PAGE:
WE'VE had a few months to adjust to the new lay of the land, under the Abbott government's tough Federal Budget.
I'd guess that for most of us, not a lot has changed. The sun still rises in the east and all that.
The budget did deliver sweeping changes to education and training, even if some of those measures are yet to take effect.
Perhaps the largest change is the deregulation of university fees. It means that in the future, unis will be able to set their own fees, a move that is largely expected to result in the cost of tertiary study increasing.
The government intends to reduce university course funding by about 20%, and move money from universities to TAFEs, private colleges and sub-bachelor degree programs.
Reduced government funding means universities will need to recoup the shortfall from students, pushing up fees by an estimated 30%. The reforms are expected to be passed into law next month.
If you started studying before May this year, you're exempt from fee changes until you start a new course, or until 2021, whichever comes first.
The government has pledged to introduce a four-year, $476 million training package for small to medium enterprises, called the Industry Skills Fund.
The ISF is expected to deliver more than 120,000 training places, providing participants with qualifications, skill sets and recognition of both prior learning and current competencies, and 74,300 support services including mentoring and foundation skill.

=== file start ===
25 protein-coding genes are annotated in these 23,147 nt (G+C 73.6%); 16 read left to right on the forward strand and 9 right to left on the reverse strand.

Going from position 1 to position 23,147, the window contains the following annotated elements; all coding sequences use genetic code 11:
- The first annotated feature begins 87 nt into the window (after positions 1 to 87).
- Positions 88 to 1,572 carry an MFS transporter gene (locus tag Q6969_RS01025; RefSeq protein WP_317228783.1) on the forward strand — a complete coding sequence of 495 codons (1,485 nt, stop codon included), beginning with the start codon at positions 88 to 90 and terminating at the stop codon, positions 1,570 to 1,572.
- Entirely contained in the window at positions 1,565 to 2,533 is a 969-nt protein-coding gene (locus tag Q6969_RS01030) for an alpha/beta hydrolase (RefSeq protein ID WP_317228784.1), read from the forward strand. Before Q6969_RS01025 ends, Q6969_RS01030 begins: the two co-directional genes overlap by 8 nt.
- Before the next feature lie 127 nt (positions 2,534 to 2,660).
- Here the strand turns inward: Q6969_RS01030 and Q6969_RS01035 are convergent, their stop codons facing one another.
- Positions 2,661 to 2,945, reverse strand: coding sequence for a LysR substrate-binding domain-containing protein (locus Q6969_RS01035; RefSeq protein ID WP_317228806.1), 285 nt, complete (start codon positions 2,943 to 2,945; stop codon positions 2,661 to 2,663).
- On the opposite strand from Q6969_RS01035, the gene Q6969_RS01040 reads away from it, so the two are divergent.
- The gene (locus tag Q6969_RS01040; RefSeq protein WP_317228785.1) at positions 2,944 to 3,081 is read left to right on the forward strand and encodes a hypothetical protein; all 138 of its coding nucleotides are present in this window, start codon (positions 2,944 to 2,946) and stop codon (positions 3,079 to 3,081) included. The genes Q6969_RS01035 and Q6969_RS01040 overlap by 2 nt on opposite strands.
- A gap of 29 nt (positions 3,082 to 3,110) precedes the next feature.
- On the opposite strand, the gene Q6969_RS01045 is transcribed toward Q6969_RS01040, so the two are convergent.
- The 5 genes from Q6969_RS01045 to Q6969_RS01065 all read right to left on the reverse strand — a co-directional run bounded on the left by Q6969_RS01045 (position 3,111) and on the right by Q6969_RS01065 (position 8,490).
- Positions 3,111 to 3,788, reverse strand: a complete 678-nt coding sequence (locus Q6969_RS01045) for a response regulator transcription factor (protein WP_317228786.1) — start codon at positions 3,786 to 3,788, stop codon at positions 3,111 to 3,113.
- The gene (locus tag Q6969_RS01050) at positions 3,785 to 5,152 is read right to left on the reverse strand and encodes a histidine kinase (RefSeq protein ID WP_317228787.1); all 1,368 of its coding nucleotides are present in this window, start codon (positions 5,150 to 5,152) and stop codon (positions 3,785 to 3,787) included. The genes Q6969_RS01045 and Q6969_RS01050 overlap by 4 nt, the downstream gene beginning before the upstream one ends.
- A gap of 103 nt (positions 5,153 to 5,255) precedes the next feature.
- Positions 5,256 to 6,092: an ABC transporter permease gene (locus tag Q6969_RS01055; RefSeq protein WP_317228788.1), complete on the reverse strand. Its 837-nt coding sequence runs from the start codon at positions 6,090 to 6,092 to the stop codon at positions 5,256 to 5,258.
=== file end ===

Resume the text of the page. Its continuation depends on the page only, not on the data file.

Which is all well and good, until you read the fine print.
The ISF comes at the cost of 10 other skills and training programs, which will be abolished from the start of next year. The 10 programs - which covered apprenticeships, skills training, workforce development and employment pathways, were worth a collective $1 billion over five years.
Apprentices no longer have access to the four-year, $914 million Tools For Your Trade payments, which was shuttered on July 1.
Financial assistance to help apprentices will instead be provided through the Trade Support Loans Program, to a value of $439m over the next five years, a move that will substantially reduce the financial support available to support the cost to young people of undertaking apprenticeships.
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